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Over the last few years, the real estate market has witnessed a series of drastic changes. One such development, has been the active involvement of millennials in housing investment. Their outlook and approach towards life, is slightly different from the preceding generations and they have come up with creative ways to save for a down payment. This shift in demographics is affecting the market.
Indian real estate industry to become third-largest, globally
The real estate sector holds considerable significance in the Indian economy. It contributed about 6%-7% to the Indian economy gross domestic product (GDP) in 2017 and is expected to contribute about 13% by 2025. According to a report by KPMG, by 2030 the Indian real estate industry is expected to touch USD 1 trillion, becoming the third-largest, globally. It is also the third-largest employer (after agriculture and manufacturing) in the country and presently employs over 50 million people.
As per the National Skill Development Council (NSDC), the real estate and construction sector is expected to necessitate demand for over 66 million people by 2022. The sector is estimated to grow to USD 650 billion by 2025 and surpass USD 850 billion by 2028. The value increased from USD 174 billion in Q4 2012 to USD 243 billion in Q2 2018. India has also consistently improved its ranking, vis-à-vis global real estate since 2014, which has instilled confidence in investors. Residential, commercial and retail are the three key asset classes, which have primarily been contributing to the sector’s growth.
Young generation to have greater purchasing power
With younger generations moving up the career ladder faster than ever before, this segment is rapidly gaining purchasing power. According to a report by Deloitte India and the Retailers Association India, millennials are India’s predominant wage earners, comprising 47% of the working population. The report also observes that this generation is characterised by digital savviness and high disposable incomes, meaning that they are an integral and large part of the consumer market.
However, considering that the spending habits observed in this population highlight the importance of saving and concrete investment before expenditure, there is increasing home-buying competition.
Here, it is important to recognise the different needs of the ‘Gen-Y’ home buyer. For them, what matters is convenience, ease-of-access, proximity to commercial and business hubs, as well as the availability of various amenities. In such a context, real estate developers need to either build projects that separately cater to different age demographics, or they need to find the common points of demand and market housing projects that possess characters that will appeal to people across the age spectrum.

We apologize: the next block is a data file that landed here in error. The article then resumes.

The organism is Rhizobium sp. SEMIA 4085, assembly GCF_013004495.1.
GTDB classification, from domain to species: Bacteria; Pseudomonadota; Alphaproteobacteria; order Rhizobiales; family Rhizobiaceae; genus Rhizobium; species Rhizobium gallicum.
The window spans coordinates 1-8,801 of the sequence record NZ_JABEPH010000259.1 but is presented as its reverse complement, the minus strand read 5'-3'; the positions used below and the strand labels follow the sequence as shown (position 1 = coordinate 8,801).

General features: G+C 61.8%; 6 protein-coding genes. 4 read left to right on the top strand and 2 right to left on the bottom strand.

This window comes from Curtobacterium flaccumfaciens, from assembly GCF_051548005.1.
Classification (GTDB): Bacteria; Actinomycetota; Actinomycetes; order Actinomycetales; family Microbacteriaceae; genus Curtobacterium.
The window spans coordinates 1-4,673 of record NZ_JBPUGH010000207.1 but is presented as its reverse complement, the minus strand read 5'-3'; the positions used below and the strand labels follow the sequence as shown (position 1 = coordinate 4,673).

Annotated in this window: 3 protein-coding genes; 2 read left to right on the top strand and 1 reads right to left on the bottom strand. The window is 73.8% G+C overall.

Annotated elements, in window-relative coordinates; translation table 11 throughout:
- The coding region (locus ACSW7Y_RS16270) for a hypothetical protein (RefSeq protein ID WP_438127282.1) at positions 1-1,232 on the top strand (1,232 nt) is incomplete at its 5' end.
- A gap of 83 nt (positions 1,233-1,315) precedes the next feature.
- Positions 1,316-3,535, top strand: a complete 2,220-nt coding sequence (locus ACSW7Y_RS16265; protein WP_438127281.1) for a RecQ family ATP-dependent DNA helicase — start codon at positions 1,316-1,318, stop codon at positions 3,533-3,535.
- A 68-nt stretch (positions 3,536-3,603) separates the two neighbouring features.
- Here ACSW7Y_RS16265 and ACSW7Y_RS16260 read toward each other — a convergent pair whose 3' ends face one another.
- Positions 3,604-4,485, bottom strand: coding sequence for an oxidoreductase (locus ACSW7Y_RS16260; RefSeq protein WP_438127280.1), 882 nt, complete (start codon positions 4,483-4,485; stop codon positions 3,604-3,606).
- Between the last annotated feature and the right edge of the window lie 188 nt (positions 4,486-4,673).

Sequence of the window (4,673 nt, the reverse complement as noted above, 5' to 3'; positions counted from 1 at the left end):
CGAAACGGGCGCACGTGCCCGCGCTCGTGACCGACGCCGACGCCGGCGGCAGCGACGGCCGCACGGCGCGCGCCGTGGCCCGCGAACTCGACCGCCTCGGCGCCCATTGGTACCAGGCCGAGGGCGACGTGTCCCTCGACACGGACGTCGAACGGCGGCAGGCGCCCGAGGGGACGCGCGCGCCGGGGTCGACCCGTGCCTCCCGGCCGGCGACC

New-age living for the new-age population
With heavy stress on work-life integration, mental well-being and holistic living, Gen-Y loves open spaces that allow them to socialise, without feeling confined and at the same time feel a sense of spaciousness without the inconvenience and stress of maintaining a sprawling mansion. Hence, they prefer multi-functional rooms.
In addition to building smarter homes, smart technology needs to be installed, as this will attract young buyers. State-of-the-art security systems, sustainable living through smart power-saving ACs and lighting that consumes minimal electricity, as well as uncluttered spaces that are easy to clean – these are some of the modern living considerations that builders need to incorporate in projects, in order to attract the average buyer in this age bracket.
Millennials who already possess their own homes, have a different outlook on the housing market, as compared to their parents.
A BankBazaar study from 2018 found that 91% of this age demographic preferred to make their own financial decisions but relied heavily on social media to gain insights and perspectives that help in decision-making. Data from Computer Age Management Services also showed that FY18-19 saw a much larger quantum of this generation investing in mutual funds than before. When this generation buys assets, they believe in either selling it, only after significant capital appreciation, or reaping the continuous benefits by renting out their property.
Millennials today are entering the housing market, armed with smart technology, which often guides them seamlessly in aspects ranging from design and functionality, to documentation and financial assistance. It is time now for agents to familiarise themselves with aware and market-savvy clients. As long as they are a chunk of the market, they will create major trends in the home-buying sector.
(The writer is business head, north zone, Godrej Properties Ltd)